Hills and Valleys (New West)
Reviewed by Raoul Hernandez, Fri., April 17, 2009
The FlatlandersHills and Valleys (New West)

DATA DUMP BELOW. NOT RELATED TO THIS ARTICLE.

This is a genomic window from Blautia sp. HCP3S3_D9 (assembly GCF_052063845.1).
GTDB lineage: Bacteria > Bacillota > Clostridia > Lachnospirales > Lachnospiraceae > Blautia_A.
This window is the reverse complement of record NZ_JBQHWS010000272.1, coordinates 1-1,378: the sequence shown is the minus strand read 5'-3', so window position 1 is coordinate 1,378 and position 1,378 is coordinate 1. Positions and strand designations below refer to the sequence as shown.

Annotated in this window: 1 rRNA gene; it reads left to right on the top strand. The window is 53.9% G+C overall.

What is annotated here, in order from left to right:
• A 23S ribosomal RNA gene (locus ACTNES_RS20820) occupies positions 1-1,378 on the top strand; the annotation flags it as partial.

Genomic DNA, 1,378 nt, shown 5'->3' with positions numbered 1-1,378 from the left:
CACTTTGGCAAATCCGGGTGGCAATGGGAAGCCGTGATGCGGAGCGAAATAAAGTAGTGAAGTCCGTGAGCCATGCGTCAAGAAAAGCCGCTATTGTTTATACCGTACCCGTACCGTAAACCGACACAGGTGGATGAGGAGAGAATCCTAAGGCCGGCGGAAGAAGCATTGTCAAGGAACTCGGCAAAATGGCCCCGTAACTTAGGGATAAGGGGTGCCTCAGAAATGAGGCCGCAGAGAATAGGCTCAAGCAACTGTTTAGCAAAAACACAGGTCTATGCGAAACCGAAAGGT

Technically speaking, the Flatlanders' millennial reboot, 2002's bonhomous Now Again, constitutes Jimmie Dale Gilmore, Joe Ely, and Butch Hancock's sophomore slump. After all, the three musketeers' original sessions from 1971 and 1972, bronzed for posterity decades later by Rounder Records' More a Legend Than a Band, produced West Texas mysticism more a secret handshake than a music legend, yet still a Lone Star singer-songwriter standard. In primary vocalist Gilmore's tremulous croon – sharing the spotlight with the musical saw and buttressed by the compositional wit and wisdom of Hancock and Ely's firestarter command – blew the state's "South Wind of Summer," put into song for Now Again. Its 2004 follow-up, Wheels of Fortune, proved too much too soon, the album's spokes falling off after two years of touring that followed 30 years of occasional Flatlanders reunions. Hills and Valleys is the disc the whole shootin' match has been building toward. The culmination of the three amigos' lifelong collaboration – vocally, musically, ideologically, sequentially – Hills and Valleys, not unlike Bruce Springsteen's Working on a Dream in relation to the three E Street Band LPs since 2002, crowns the group's decade. Manned by fellow Lubbock émigré and steel-string sage Lloyd Maines, as opposed to Ely, who produced the last two albums, Hills and Valleys rides a line the Southern Pacific Railroad would envy. Writing together where previously each songsmith mostly submitted his own material, Gilmore/Ely/Hancock's first six salvos here are their best run yet, opener "Homeland Refugee" a modern Woody Guthrie standard, rollicking follower "Borderless Love" basically another, and "After the Storm" in the third spot reiterating why Gilmore was the act's original singer. No. 6 slot, "Just About Time," perfects the Flatlanders' campfire bump and grind. From there, Mr. This Guitar Kills Fascists (Guthrie) lends the threesome his hillbilly jaunt, "Sowing on the Mountain," while Gilmore's son Colin lands the album's shooting star, "The Way We Are." Master craftsmen Rob Gjersoe (guitar), Glenn Fukunaga (bass), Rafael Gayol (drums), and Joel Guzman (accordion), not to mention original Flatlander Steve Wesson, whose saw on "Cry for Freedom" lends the Gilmore/Ely/Hancock lament an almost West African quality, hum at cricket frequencies. Closer "There's Never Been" catalogs nature's larger truths. Count the Flatlanders on that roll call.